Friday, August 28, 2009

Manipur has turned into ‘wild east’

DATELINE Guwahati/Wasbir Hussain

Want to have a first hand experience of anarchy at its best? Visit Manipur. Supercop Ved Marwah, a former governor of the State, has described Manipur as the ‘Wild East’, and rightly so. If gang members of armed militant groups round up innocent migrants from various parts of India, and blind-fold them before pumping bullets onto their bodies just to discourage them from coming to the state, policemen or security personnel of other hues are found indulging in acts of lobbing grenades on behalf of rebels or extorting money. If men in uniform can indulge in such acts as lobbing grenades or extorting money from civilians, they can also indulge in fake encounters, of which there are plenty of instances. And assisting the uniformed men in such actions are draconian anti-terror measures in place like the Armed Forces (Special Powers) Act that makes it mandatory for special clearances before members of the armed forces can be tried on charges of excesses or rights violation in the name of countering insurgency.

Take a look at this recent timeline: On July 1 this year, five Manipur Police Commandos were placed under suspension for extorting money and mobile phones from civilians in Imphal West district, a fact confirmed by the state police top brass. On July 23, a former militant Chongkham Sanjit (27) was shot dead after security personnel caught hold of him in the wake of a shootout in Imphal. Now, media exposes have said Sanjit was found near the place of shootout, dragged by security men to a pharmacy nearby without resistance and sometime later, his body was brought out from the drug store. This incident has put Manipur aflame with protesters showing no sign of relenting, forcing Chief Minister Ibobi Singh to almost accept the popular version of the incident and order a judicial probe. Again, on August 21, five people were injured in a grenade blast in front of a hospital in Imphal’s Tnangal Bazar. Believe it or not, police arrested a rifleman, T. Munal, from the 2nd India Reserve battalion (IRB) on suspicion. And yes, the rifleman admitted to his interrogators that he had indeed lobbed the grenade because the separatist Kangleipak Communist Party (KCP) had paid him Rs 5,000 to do so. The man disclosed he had indulged in two similar acts in July.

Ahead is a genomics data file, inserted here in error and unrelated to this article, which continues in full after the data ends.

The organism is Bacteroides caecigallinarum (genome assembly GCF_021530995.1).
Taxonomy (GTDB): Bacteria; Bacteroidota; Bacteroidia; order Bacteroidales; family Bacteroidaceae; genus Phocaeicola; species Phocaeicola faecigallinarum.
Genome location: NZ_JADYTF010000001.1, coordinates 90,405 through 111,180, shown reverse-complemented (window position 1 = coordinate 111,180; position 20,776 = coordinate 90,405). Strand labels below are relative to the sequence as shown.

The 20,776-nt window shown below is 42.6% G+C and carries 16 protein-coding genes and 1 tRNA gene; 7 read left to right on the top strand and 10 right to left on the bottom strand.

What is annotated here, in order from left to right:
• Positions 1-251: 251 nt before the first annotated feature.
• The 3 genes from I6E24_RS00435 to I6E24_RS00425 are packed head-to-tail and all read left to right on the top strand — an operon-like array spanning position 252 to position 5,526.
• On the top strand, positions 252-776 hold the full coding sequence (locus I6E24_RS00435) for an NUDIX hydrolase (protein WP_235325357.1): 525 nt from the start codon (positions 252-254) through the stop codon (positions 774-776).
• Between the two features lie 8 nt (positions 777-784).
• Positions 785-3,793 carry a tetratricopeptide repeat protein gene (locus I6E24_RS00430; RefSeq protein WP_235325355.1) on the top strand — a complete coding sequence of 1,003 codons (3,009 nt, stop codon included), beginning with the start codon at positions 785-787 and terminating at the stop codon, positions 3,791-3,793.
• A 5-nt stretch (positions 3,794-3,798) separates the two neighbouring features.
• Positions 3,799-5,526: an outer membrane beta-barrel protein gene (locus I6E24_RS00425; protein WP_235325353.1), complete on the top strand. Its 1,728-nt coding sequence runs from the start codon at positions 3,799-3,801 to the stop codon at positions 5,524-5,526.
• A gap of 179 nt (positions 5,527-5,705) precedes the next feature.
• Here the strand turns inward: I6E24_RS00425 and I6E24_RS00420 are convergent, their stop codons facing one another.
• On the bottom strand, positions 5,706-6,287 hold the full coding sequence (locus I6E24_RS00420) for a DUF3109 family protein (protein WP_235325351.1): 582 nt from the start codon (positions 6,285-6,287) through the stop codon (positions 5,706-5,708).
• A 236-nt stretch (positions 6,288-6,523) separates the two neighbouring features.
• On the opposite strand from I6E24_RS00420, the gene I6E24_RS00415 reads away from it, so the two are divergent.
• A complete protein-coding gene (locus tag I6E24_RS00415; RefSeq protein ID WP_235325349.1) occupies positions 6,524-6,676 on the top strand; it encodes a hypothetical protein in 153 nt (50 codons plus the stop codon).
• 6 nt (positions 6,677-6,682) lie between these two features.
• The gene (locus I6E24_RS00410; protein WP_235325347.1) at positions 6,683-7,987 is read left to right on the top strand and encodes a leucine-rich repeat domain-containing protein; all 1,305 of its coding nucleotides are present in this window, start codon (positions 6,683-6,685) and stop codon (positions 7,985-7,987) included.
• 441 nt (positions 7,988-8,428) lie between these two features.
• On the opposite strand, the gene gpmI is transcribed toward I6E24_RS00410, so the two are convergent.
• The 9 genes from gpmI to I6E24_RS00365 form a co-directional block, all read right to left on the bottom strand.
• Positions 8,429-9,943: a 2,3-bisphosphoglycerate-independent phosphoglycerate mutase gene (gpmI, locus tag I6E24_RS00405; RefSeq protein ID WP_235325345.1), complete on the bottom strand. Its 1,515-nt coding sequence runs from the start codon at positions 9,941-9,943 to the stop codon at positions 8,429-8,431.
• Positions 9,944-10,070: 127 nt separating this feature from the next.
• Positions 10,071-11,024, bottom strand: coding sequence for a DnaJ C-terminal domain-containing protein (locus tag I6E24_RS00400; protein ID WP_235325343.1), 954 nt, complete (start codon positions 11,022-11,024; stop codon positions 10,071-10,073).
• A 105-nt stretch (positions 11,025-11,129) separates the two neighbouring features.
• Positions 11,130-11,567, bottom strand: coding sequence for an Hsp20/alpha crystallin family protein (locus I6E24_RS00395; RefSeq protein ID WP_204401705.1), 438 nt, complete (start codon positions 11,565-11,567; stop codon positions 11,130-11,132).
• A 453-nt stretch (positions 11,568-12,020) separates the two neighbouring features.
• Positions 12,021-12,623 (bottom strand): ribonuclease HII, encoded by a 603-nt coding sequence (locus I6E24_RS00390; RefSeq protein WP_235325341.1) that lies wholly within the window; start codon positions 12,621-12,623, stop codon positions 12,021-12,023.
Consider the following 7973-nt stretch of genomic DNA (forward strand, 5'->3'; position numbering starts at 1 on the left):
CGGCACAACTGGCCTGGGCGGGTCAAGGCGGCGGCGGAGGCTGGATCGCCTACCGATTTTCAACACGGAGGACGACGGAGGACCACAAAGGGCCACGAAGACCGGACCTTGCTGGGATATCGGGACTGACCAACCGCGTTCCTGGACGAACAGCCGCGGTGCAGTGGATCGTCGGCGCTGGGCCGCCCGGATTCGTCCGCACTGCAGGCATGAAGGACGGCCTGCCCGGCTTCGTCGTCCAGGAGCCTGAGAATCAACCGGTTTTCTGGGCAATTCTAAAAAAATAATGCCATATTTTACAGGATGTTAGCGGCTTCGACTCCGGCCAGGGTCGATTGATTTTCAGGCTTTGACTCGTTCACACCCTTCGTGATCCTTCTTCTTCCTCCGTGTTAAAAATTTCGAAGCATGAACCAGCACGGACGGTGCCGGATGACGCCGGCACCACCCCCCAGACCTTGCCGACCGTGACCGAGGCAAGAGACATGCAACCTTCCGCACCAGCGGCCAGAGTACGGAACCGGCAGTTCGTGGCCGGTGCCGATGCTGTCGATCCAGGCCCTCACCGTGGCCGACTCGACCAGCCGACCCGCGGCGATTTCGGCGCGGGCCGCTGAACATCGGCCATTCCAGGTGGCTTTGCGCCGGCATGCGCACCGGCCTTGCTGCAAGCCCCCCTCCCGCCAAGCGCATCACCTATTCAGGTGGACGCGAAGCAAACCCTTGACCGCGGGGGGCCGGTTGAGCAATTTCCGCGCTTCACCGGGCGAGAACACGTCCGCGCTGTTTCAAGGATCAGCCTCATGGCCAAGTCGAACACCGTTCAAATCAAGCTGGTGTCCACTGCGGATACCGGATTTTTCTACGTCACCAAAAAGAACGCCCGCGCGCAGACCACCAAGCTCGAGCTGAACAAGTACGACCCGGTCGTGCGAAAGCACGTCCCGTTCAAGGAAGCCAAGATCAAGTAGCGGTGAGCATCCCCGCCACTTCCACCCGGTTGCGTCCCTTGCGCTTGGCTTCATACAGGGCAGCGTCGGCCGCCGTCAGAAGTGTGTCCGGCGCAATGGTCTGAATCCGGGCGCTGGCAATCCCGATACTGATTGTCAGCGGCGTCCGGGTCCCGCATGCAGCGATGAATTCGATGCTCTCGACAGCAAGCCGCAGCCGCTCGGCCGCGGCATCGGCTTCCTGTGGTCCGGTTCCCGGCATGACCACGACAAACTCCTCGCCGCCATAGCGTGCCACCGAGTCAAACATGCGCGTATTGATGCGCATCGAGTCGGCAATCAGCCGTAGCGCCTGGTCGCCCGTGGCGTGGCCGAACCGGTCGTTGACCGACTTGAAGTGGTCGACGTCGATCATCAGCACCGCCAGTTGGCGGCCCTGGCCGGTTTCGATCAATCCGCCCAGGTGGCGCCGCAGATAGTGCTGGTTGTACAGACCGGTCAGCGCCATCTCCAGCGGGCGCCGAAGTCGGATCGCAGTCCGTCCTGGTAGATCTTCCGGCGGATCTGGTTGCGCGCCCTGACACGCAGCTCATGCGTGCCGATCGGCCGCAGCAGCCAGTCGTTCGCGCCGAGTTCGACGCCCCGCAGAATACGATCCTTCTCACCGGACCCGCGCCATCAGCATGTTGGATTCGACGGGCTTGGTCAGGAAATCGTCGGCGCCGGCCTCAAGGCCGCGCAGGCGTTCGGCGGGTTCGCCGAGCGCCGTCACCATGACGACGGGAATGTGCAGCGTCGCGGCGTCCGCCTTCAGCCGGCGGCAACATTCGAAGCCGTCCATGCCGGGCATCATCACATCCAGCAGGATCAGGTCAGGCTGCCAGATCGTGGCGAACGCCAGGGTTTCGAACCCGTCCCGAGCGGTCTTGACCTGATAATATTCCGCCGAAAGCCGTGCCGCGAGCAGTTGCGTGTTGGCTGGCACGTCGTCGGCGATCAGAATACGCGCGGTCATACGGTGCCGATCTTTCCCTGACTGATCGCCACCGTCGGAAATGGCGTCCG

Take a look at what the Prime Minister said at the August 17 meeting on internal security with chief ministers in New Delhi: “Assam and Manipur account for a disproportionately large number of violent incidents reported from the Northeast with the latter’s share being as high as 30 per cent…” If the 17 odd active militant groups are keeping everyone in the lawless state on tenterhooks, the action by the security forces, more often than not on the wrong side of the law, is providing the much needed oxygen of life to the militants. In fact, actions like the cold-blooded rape and murder of Manorama Devi by the paramilitary in 2004 or the recent killing of Sanjit, who was alive as he walked in to the pharmacy with the security personnel, enables militants to reinforce their argument that Manipuris can live in dignity only when the state acquires freedom. In fact, such actions even bring people who detest the militants or militancy out on to the streets in protest against state action.

To add to the anarchy is poor political leadership by the political class in Manipur, lack of unbiased or credible civil society initiatives at peace making, a close nexus between politicians and militants and large-scale corruption. The state needs a revolution by the silent or dormant masses who are not aligned with either militants or the existing political class. That, of course, may not happen anytime soon because the masses are part of the same society or the same system. As many as 362 incidents were recorded in the first half of 2009, a rise from 324 incidents in the corresponding period last year. As many as seven security personnel and 51 civilians lost their lives until June 30 this year. Significantly, Manipur accounted for almost half of the total 752 violent incidents and one-third of the 161 civilian casualties recorded in the northeastern region in the first six months of 2009. The Manipuris must rise in revolt against the prevailing system, throw out corrupt politicians, make life miserable for the uncaring and corrupt bureaucrats, and defy the militants. After all, the militants and the symbols of the state have lost their credibility in the state. THE SENTINEL

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